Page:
It was time for Hillary Clinton to take the podium, and as she did, the college students in front of me waved their hands enthusiastically, a couple kissed, and I realized that our country is changing, moving forward, and beginning to discover that equality, not hate, is the answer. Clinton can enhance that progress. The Presidential nominee spoke about her family’s connection with Pittsburgh, and how she often traveled through Pennsylvania as a little girl. She grew up believing that we need to “give people a chance to fulfill their dreams” and have “an opportunity society.” Jobs were the topic at the Pittsburgh rally due to the high number of unemployed workers. “Equal pay for women’s work” will be a large goal she will tackle as President because this is “everyone’s issue.” Pittsburgh has reinvented itself with “more success stories”, and as a youth, I felt a sense of relief when Clinton commanded, “America’s best days are ahead of us!” For students, Hillary will make community college free and will ensure that everyone can afford to go to school. A college student in front of me couldn’t let his smile fade as he cheered, “Yes! Yes! Yes!” If college is for figuring out what our passion is and for getting a good job, why should students have to pay off a lifetime of debt?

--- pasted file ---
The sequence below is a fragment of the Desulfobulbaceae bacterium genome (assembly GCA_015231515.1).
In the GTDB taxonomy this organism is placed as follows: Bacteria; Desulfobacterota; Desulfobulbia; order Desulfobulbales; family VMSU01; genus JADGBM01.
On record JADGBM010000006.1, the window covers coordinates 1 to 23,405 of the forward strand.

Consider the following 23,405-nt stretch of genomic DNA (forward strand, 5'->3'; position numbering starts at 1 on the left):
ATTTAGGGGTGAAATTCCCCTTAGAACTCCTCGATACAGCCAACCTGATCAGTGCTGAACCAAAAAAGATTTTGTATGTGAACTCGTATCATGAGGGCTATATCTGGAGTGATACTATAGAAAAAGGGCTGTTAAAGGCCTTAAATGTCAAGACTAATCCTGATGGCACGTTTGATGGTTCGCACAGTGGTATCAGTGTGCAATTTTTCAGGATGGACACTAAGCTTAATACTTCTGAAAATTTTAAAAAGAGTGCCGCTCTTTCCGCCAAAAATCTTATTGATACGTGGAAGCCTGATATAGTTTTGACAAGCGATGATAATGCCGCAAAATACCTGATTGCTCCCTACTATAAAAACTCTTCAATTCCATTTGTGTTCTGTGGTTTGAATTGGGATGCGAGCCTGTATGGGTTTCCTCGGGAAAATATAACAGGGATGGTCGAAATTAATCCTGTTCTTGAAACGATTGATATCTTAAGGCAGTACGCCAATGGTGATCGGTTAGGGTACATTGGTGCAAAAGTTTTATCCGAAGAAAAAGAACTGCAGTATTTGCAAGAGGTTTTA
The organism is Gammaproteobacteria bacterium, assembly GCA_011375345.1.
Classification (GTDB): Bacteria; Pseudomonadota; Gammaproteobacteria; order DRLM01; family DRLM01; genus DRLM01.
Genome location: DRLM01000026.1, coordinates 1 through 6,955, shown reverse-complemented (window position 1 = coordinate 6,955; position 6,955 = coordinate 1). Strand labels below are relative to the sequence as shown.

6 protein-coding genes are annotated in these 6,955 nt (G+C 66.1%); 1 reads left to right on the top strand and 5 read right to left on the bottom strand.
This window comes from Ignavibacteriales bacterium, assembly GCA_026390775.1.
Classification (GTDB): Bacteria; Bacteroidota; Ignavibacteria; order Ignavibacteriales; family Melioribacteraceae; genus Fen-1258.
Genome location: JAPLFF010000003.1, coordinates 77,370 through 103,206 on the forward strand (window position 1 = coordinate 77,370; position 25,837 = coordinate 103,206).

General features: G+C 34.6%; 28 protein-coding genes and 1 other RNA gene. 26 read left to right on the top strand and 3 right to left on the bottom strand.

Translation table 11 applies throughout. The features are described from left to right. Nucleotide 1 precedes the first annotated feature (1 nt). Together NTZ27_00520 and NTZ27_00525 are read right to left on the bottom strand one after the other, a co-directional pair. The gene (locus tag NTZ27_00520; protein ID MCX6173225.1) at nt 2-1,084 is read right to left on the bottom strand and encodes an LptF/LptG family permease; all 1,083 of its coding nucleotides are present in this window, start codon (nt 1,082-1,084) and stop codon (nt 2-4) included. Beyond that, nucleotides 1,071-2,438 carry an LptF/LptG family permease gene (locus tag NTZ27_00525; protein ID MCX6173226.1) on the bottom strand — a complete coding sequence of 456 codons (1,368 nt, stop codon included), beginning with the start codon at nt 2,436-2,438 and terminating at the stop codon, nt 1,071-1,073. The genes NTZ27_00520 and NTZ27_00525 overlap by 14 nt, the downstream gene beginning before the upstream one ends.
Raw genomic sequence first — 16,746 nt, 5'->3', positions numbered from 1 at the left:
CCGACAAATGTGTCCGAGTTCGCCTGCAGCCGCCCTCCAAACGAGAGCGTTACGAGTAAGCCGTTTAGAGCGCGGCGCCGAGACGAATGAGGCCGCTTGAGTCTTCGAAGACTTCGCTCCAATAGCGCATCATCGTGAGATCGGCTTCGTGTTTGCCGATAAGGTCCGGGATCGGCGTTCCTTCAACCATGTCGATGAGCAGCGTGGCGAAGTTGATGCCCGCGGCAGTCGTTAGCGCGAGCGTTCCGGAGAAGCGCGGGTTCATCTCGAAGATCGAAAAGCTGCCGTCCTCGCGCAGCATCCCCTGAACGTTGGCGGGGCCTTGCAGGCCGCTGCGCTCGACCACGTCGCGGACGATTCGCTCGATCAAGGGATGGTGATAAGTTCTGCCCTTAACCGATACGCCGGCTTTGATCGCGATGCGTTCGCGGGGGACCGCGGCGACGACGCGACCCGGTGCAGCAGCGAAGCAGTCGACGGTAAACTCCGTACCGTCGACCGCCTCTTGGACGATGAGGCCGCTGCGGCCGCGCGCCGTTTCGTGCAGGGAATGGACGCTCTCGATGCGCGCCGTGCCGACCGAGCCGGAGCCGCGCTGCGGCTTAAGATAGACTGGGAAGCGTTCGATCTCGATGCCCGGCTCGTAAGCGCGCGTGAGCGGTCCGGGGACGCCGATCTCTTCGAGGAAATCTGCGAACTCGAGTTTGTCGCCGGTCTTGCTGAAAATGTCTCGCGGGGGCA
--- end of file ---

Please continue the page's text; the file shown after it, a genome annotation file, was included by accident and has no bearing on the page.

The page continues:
While journalism has and will always be my passion, this year I decided to start a business of my own. Clinton was speaking to me when she said, “I want young people to feel like they can start their own business and can take chances.” Clinton concluded her speech with this, “The American dream is as big as we make it!” The rally ended with Hillary and Bill Clinton, Kaine, and Holton introducing, talking, and taking pictures with the thousands of individuals in front of them. An all-day affair ended with tears, husky voices, hope, and faith in what this country can achieve.
I stood next to my mother, her 29-year-old co-worker, and a little girl, with eyes as bright as the history Clinton has made. A community came together to celebrate and listen to what our nation could be. My generation has been outspoken with politics. A large majority of students at my school were for Bernie Sanders, others for republican nominees. As Hillary stated in her speech, while not everyone agrees with politics, we can agree that standing up for whom we believe can be our generation’s next leader impacts the race immensely. As Bernie Sanders supporters are beginning to endorse Clinton’s cause, they know that we need to go forward on the progress made. Hillary Clinton has taught me that the opportunities, talent, and determination my generation has to offer can make history because we are stronger together.